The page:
THE science of aquifers and groundwater is a complicated matter.
Revelations earlier this year that Chinese company Nongfu Spring Natural Mineral Water wants to buy the Otakiri Springs water bottling plant and increase its take from 700,000 litres of water a day to five million litres provoked concerns.
The company said it would create jobs and bring economic development to the district, but members of the community opposed the sale and the Chinese company’s desire to increase the bottling plant water allocation because of the impact it would have on New Zealand freshwater.
The Tarawera aquifer needed protecting, they said.
To inform the debate, the Beacon asked Bay of Plenty Regional Council environmental scientist Raoul Fernandes to explain the science behind aquifers and how they work.
In response to the request, Mr Fernandes sent a 1000-word email accompanied by four diagrams and links to several websites. It is obvious aquifers and their associated science is not a simple matter.
Firstly, there is no such thing as the Tarawera aquifer and, secondly, a basic understanding of hydrogeology is required to understand how they work.
Hydrogeology is the branch of geology that deals with the distribution and movement of groundwater in the soil and rocks of the Earth’s crust. Or, in scientific language, the study of the interrelationships of geologic materials and processes with water, especially groundwater.
Mr Fernandes said hydrogeology was a “bit perplexing at times but easy to understand once you have the basics”.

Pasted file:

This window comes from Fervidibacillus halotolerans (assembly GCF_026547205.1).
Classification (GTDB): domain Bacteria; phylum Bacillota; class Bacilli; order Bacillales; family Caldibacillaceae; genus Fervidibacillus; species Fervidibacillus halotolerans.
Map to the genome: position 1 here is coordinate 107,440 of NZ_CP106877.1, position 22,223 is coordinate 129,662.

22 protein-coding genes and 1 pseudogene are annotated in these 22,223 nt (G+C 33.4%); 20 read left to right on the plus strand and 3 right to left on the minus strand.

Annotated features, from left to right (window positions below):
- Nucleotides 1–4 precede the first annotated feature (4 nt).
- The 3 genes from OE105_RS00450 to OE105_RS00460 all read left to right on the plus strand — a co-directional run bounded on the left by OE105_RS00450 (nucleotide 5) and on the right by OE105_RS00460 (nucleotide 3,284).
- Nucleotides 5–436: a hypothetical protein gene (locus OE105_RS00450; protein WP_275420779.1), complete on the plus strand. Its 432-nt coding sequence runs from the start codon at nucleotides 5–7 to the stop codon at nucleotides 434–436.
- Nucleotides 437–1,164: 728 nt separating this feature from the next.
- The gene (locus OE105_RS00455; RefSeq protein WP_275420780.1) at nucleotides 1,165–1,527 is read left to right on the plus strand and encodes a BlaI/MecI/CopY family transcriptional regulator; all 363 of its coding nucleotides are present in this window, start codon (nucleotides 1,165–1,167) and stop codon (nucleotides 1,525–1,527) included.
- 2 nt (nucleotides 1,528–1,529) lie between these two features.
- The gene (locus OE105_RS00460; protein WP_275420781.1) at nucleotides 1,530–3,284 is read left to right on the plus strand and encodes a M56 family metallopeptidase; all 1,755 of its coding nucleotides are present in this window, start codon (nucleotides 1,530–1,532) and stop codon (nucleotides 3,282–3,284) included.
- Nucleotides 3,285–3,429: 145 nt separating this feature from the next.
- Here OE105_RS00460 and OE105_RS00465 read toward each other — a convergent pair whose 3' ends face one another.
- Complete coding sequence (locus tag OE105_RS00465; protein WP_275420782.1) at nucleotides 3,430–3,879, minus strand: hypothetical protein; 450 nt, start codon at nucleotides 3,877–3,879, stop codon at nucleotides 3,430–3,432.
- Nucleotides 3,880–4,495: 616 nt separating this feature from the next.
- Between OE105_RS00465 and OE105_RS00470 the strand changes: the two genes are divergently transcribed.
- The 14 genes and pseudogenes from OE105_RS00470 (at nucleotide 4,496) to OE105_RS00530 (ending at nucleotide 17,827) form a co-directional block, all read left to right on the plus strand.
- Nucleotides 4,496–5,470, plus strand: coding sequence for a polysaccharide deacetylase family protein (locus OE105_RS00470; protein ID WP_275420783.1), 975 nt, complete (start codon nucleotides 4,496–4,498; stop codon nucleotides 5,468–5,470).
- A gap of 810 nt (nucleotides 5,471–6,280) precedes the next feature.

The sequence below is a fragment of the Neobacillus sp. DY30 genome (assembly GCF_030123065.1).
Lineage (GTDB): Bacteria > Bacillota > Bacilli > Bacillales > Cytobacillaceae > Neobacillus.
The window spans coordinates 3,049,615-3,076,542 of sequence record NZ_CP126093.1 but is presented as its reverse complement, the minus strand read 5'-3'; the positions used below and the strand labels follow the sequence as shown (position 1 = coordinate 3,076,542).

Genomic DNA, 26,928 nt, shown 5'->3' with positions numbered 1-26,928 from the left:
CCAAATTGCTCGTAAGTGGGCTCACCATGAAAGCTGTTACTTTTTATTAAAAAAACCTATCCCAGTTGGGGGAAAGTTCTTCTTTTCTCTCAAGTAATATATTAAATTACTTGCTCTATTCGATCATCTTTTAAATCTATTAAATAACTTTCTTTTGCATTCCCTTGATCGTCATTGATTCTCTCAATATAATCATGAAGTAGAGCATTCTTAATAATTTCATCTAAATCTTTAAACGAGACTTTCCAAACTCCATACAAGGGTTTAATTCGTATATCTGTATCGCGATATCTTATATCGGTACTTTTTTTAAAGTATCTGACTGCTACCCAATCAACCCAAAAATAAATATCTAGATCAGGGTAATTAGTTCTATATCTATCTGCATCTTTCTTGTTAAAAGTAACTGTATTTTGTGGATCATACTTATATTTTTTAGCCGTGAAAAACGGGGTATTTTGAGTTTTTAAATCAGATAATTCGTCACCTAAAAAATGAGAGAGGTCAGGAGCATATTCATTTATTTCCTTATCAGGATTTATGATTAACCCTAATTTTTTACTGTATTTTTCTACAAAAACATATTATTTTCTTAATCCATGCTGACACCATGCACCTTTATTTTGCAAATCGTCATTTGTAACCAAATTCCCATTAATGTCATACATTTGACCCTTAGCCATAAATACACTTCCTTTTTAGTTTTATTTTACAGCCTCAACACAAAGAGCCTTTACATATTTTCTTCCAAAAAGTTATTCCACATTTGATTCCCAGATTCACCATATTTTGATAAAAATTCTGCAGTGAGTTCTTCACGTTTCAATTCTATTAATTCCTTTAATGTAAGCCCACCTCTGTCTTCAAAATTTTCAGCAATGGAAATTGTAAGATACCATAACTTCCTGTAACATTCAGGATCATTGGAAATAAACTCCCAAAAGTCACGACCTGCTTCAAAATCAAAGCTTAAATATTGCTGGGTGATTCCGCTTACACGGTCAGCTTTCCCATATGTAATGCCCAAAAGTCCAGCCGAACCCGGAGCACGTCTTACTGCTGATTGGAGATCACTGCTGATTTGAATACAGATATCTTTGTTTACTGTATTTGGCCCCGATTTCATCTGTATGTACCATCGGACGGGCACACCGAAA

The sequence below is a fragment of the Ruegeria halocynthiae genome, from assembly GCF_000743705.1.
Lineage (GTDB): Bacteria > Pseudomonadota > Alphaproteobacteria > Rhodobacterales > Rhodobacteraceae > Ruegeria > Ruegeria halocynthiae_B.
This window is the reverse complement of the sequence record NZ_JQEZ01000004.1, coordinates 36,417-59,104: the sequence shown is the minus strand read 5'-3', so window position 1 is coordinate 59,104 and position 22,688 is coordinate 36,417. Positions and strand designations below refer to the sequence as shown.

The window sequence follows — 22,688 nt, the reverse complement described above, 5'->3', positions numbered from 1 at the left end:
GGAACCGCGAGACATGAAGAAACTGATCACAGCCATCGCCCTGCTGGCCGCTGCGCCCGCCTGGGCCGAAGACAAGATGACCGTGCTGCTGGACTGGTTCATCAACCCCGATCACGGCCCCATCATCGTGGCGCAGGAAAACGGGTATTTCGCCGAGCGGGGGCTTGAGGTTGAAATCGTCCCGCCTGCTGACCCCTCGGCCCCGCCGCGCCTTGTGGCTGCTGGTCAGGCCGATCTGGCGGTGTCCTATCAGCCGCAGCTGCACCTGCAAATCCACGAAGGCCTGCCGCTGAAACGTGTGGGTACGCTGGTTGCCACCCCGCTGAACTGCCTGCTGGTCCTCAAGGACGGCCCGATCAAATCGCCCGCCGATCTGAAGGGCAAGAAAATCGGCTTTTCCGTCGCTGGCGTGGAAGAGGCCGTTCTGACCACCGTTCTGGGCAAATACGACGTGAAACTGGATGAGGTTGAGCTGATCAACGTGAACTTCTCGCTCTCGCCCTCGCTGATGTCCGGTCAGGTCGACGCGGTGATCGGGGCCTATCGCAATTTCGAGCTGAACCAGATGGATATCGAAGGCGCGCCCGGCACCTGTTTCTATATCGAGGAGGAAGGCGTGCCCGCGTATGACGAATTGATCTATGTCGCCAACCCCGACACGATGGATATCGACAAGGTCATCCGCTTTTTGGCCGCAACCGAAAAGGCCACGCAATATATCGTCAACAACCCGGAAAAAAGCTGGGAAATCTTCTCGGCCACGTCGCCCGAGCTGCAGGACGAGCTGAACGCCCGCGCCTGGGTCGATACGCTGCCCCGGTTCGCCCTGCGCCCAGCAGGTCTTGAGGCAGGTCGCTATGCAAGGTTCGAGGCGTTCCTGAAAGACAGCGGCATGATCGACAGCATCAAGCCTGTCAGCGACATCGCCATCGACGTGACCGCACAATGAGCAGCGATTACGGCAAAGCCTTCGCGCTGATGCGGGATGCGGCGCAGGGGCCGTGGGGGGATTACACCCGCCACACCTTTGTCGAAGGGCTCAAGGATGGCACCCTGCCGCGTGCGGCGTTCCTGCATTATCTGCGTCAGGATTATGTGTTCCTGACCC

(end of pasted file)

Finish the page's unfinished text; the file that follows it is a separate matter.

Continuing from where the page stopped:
“For example, the term Tarawera aquifer is not the best description of what I assume you mean the groundwater beneath the Tarawera region.”
Mr Fernandes said in the hydrogeological cycle, groundwater wasn’t all of the water stored in the ground but that which was held in the saturated part of the rocks.
He said an aquifer could be generalised as either being unconfined or confined and was a geological unit that could store and transmit water.
“Water that recharges into the aquifers comes from the rain. Recharge for the sedimentary units in the plains is from rainfall in the plains, while the recharge for the volcanic units is in the hills south of the plains. There may also be some exchange of water between the units and thus the sedimentary layers could receive additional recharge from below. We are currently running a work programme to understand this.
“A portion of the rain that falls will soak through the ground and will eventually reach the saturated zone. This saturated zone has a different potential energy at different points. In an attempt to equalise, water will flow from a point of high potential energy to a point of low potential energy; we thus get groundwater flow.
“This is the fundamental principle on how groundwater flows and thus keeps moving along the hydrological cycle. For our aquifers, this recharge forms the hills (higher potential energy) towards the coast (lower potential energy).
“In general, for confined systems the flow of groundwater is on a large scale toward the coast. For unconfined systems, water may flow into a stream, river or lake and then to the coast, as well as towards the coast directly.”